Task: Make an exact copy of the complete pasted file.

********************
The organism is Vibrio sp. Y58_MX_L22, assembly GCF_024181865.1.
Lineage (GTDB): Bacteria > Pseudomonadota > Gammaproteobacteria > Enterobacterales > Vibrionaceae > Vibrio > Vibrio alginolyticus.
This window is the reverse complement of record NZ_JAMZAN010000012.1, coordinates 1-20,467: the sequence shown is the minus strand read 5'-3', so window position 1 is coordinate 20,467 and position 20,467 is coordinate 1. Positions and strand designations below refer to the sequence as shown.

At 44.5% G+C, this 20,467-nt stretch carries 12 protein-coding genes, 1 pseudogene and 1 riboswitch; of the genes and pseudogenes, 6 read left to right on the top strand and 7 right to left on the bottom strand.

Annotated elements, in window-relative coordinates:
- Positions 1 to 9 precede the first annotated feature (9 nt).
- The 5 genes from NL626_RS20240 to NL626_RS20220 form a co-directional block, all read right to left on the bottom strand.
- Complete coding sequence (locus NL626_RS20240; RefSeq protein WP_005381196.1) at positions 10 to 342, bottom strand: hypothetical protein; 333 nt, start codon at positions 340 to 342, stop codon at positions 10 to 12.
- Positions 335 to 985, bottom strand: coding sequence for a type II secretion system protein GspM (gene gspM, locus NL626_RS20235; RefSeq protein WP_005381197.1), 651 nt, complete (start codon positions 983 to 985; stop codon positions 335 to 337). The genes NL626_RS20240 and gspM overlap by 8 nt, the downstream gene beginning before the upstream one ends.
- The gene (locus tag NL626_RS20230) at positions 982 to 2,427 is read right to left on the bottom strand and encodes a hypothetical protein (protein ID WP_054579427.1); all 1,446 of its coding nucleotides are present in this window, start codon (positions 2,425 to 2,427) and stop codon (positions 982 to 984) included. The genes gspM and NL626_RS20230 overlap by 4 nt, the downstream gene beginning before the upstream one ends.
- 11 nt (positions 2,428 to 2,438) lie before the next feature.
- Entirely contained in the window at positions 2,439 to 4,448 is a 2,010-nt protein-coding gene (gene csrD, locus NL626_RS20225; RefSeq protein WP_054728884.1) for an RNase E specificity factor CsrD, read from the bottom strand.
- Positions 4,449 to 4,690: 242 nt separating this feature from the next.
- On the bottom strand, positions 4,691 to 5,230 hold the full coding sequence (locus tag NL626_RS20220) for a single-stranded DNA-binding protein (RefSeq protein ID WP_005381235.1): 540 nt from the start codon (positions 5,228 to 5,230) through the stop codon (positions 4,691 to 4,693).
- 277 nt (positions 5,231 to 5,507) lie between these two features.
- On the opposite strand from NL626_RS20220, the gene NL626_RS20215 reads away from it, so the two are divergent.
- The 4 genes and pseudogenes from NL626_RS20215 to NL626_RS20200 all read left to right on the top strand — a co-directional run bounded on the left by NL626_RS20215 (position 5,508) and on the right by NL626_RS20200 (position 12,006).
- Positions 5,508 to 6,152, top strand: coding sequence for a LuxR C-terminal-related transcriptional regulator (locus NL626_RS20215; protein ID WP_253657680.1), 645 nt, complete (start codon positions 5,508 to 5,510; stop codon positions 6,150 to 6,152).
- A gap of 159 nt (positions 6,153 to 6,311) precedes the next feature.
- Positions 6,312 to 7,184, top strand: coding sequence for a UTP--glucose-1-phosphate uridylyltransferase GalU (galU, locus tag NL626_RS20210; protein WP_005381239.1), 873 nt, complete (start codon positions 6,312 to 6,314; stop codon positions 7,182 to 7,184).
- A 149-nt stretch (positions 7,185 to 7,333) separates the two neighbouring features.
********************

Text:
The organism is Vibrio sp. Y58_MX_L22, assembly GCF_024181865.1.
Lineage (GTDB): Bacteria > Pseudomonadota > Gammaproteobacteria > Enterobacterales > Vibrionaceae > Vibrio > Vibrio alginolyticus.
This window is the reverse complement of record NZ_JAMZAN010000012.1, coordinates 1-20,467: the sequence shown is the minus strand read 5'-3', so window position 1 is coordinate 20,467 and position 20,467 is coordinate 1. Positions and strand designations below refer to the sequence as shown.

At 44.5% G+C, this 20,467-nt stretch carries 12 protein-coding genes, 1 pseudogene and 1 riboswitch; of the genes and pseudogenes, 6 read left to right on the top strand and 7 right to left on the bottom strand.

Annotated elements, in window-relative coordinates:
- Positions 1 to 9 precede the first annotated feature (9 nt).
- The 5 genes from NL626_RS20240 to NL626_RS20220 form a co-directional block, all read right to left on the bottom strand.
- Complete coding sequence (locus NL626_RS20240; RefSeq protein WP_005381196.1) at positions 10 to 342, bottom strand: hypothetical protein; 333 nt, start codon at positions 340 to 342, stop codon at positions 10 to 12.
- Positions 335 to 985, bottom strand: coding sequence for a type II secretion system protein GspM (gene gspM, locus NL626_RS20235; RefSeq protein WP_005381197.1), 651 nt, complete (start codon positions 983 to 985; stop codon positions 335 to 337). The genes NL626_RS20240 and gspM overlap by 8 nt, the downstream gene beginning before the upstream one ends.
- The gene (locus tag NL626_RS20230) at positions 982 to 2,427 is read right to left on the bottom strand and encodes a hypothetical protein (protein ID WP_054579427.1); all 1,446 of its coding nucleotides are present in this window, start codon (positions 2,425 to 2,427) and stop codon (positions 982 to 984) included. The genes gspM and NL626_RS20230 overlap by 4 nt, the downstream gene beginning before the upstream one ends.
- 11 nt (positions 2,428 to 2,438) lie before the next feature.
- Entirely contained in the window at positions 2,439 to 4,448 is a 2,010-nt protein-coding gene (gene csrD, locus NL626_RS20225; RefSeq protein WP_054728884.1) for an RNase E specificity factor CsrD, read from the bottom strand.
- Positions 4,449 to 4,690: 242 nt separating this feature from the next.
- On the bottom strand, positions 4,691 to 5,230 hold the full coding sequence (locus tag NL626_RS20220) for a single-stranded DNA-binding protein (RefSeq protein ID WP_005381235.1): 540 nt from the start codon (positions 5,228 to 5,230) through the stop codon (positions 4,691 to 4,693).
- 277 nt (positions 5,231 to 5,507) lie between these two features.
- On the opposite strand from NL626_RS20220, the gene NL626_RS20215 reads away from it, so the two are divergent.
- The 4 genes and pseudogenes from NL626_RS20215 to NL626_RS20200 all read left to right on the top strand — a co-directional run bounded on the left by NL626_RS20215 (position 5,508) and on the right by NL626_RS20200 (position 12,006).
- Positions 5,508 to 6,152, top strand: coding sequence for a LuxR C-terminal-related transcriptional regulator (locus NL626_RS20215; protein ID WP_253657680.1), 645 nt, complete (start codon positions 5,508 to 5,510; stop codon positions 6,150 to 6,152).
- A gap of 159 nt (positions 6,153 to 6,311) precedes the next feature.
- Positions 6,312 to 7,184, top strand: coding sequence for a UTP--glucose-1-phosphate uridylyltransferase GalU (galU, locus tag NL626_RS20210; protein WP_005381239.1), 873 nt, complete (start codon positions 6,312 to 6,314; stop codon positions 7,182 to 7,184).
- A 149-nt stretch (positions 7,185 to 7,333) separates the two neighbouring features.